Something was seriously wrong. Mike was living the good life.
Every day, he was making a difference in the world – he was the CEO of a company that builds educational software for schools with children who have disabilities.
His work made him happy, and the value he provided to big clients was huge.
Past clients he hadn’t heard from in months would regularly email him out of the blue just to say how awesome his software was and how much it was helping them serve their community.
So what was the problem?
Mike was frustrated, every single day, because there was a huge gulf between his dream version of himself and where he actually was.
From the outside, Mike looked successful. He had a beautiful wife, 4 boys and big, beautiful home. But he’d look around at others on Facebook and Twitter — see them giving keynotes, appearing on podcasts, and landing huge clients, and think, “That should be me.”
This gulf between dream and reality showed up in other ways too. Mike wanted revenue to be 5x time what it was. He wanted to write a book. He wanted to be the devoted Dad he didn’t have as a kid, but he was barely eating dinner with his kids 1 or 2 times a week.
And like many people, Mike knew logically what he should do to achieve those things.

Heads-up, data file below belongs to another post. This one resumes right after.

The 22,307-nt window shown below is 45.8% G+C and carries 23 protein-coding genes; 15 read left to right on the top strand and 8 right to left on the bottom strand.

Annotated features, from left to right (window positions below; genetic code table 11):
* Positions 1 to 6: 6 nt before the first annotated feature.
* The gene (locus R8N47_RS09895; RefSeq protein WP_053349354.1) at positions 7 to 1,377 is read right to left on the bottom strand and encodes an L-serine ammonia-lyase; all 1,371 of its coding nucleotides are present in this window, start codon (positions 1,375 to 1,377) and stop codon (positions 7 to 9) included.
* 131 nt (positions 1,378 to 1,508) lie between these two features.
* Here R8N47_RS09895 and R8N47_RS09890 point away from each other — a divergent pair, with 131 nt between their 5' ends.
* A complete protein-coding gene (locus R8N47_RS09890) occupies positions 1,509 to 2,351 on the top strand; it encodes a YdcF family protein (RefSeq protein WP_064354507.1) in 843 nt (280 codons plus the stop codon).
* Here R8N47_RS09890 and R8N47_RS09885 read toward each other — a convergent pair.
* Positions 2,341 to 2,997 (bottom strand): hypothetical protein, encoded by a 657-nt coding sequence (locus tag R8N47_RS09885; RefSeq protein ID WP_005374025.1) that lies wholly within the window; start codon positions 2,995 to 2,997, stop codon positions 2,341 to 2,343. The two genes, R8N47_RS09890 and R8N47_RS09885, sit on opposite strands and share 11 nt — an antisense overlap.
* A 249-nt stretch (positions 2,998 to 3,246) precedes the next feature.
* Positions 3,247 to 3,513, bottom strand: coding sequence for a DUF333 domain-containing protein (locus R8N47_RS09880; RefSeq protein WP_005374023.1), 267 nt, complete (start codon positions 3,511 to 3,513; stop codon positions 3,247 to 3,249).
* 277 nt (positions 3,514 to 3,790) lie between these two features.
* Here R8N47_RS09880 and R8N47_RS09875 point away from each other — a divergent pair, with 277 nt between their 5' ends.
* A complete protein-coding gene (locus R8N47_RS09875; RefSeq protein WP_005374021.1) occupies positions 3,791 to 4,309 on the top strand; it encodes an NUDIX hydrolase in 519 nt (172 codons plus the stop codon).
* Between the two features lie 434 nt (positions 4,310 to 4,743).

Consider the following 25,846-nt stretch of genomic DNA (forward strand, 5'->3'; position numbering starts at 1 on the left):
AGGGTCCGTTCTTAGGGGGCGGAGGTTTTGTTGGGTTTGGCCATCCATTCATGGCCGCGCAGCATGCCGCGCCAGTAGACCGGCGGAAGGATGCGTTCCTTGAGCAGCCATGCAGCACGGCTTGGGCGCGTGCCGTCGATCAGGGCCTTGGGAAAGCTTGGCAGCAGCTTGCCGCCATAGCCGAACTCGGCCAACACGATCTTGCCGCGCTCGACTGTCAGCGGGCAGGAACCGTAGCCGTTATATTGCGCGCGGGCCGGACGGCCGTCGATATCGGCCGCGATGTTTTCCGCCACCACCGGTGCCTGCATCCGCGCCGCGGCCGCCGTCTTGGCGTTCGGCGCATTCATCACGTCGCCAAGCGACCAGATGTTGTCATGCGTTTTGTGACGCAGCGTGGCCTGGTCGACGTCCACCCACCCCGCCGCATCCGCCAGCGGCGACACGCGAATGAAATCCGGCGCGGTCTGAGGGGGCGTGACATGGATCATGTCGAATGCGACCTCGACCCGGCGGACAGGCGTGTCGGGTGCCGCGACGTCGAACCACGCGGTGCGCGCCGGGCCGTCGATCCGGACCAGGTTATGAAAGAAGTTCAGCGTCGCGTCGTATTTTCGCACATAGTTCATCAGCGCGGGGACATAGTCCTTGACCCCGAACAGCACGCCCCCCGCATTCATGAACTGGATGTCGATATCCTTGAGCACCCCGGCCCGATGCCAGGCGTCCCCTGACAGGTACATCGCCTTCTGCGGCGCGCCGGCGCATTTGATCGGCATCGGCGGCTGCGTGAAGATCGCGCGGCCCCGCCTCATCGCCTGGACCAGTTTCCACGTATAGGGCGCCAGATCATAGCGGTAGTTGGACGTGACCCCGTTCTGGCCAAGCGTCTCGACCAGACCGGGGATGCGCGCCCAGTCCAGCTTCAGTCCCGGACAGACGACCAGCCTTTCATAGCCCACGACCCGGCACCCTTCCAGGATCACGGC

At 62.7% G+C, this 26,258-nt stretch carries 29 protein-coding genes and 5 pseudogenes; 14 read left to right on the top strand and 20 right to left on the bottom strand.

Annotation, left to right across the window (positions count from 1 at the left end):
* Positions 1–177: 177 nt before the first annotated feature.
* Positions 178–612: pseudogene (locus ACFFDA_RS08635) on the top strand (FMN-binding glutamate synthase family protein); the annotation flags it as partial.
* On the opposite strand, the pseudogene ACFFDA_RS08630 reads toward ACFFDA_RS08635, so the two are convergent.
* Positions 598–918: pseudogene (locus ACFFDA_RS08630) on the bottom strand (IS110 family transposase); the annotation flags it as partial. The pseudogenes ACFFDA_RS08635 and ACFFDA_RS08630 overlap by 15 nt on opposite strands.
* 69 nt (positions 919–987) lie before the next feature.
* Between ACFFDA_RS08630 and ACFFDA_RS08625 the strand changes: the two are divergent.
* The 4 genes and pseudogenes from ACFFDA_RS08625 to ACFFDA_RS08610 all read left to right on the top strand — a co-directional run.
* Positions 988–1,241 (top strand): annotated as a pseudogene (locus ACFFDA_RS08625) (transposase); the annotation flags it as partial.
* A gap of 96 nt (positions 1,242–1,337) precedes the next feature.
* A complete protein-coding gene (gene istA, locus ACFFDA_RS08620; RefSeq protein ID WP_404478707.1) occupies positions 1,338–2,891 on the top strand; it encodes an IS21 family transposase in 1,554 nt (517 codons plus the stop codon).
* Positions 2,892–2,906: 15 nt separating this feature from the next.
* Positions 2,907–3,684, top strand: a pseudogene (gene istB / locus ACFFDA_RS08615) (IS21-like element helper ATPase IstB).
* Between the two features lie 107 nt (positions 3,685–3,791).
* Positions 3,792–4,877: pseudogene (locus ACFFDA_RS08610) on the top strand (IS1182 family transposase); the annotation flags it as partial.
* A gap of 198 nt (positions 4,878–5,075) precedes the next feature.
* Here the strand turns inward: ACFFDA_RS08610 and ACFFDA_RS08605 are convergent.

He’d spent hours and hours researching the perfect way to write a book, the perfect time management system to end every day exactly at 5pm, the perfect mindsets for achieving work-life balance.
Yet somehow, none of it ever happened. Why?
Let me ask you: have you ever been in Mike’s position? I know I have.
Back when I was in college, I was full of dreams. I’d envision my future, write out affirmations, lay out the perfect to-do list, plot out the ideal calendar. You name it, I did it.
Yet month after month, I was the same unfulfilled, frustrated person.
Here’s the problem I had, and the problem Mike had too. Maybe it sounds familiar to you.
Like me, Mike had a total inability to focus.
He’d sit at his computer and get ready to buckle down on his book, and then somehow, someway, the news would appear on his browser…
15 new tabs would suddenly appear, full of top 10 lists on the best books for entrepreneurs to read, the best to-do list apps, the best way to block out your calendar…
Then he’d spend an hour or more flipping through all these distractions, close the tabs one by one, and eventually get back to his book. Then he’d look at his to-do list, sigh, close Byword, and get back to the urgent business of the day: answering emails, making phone calls, etc.
You see, Mike was great at getting those things done, things he had to do, like client meetings — which he was a pro at. But then after the important or urgent obligations were over for the day, all his energy would vanish.
He might get one or two other things done in a day, but he just couldn’t find the focus to get more than the absolute essentials done.
(And that was just work — he also had a backlog of personal stuff to do: small projects around the house, plans with his family, decluttering, updating his computer.)
What little focus he could muster was sucked away by interruptions — people calling him, emailing him, client emergencies.
He’d forget stuff, get stressed out, and snap at his team members.
Mike could never summon the focus to do the real things that would get him to where he really wanted to be: a published thought leader and a devoted father.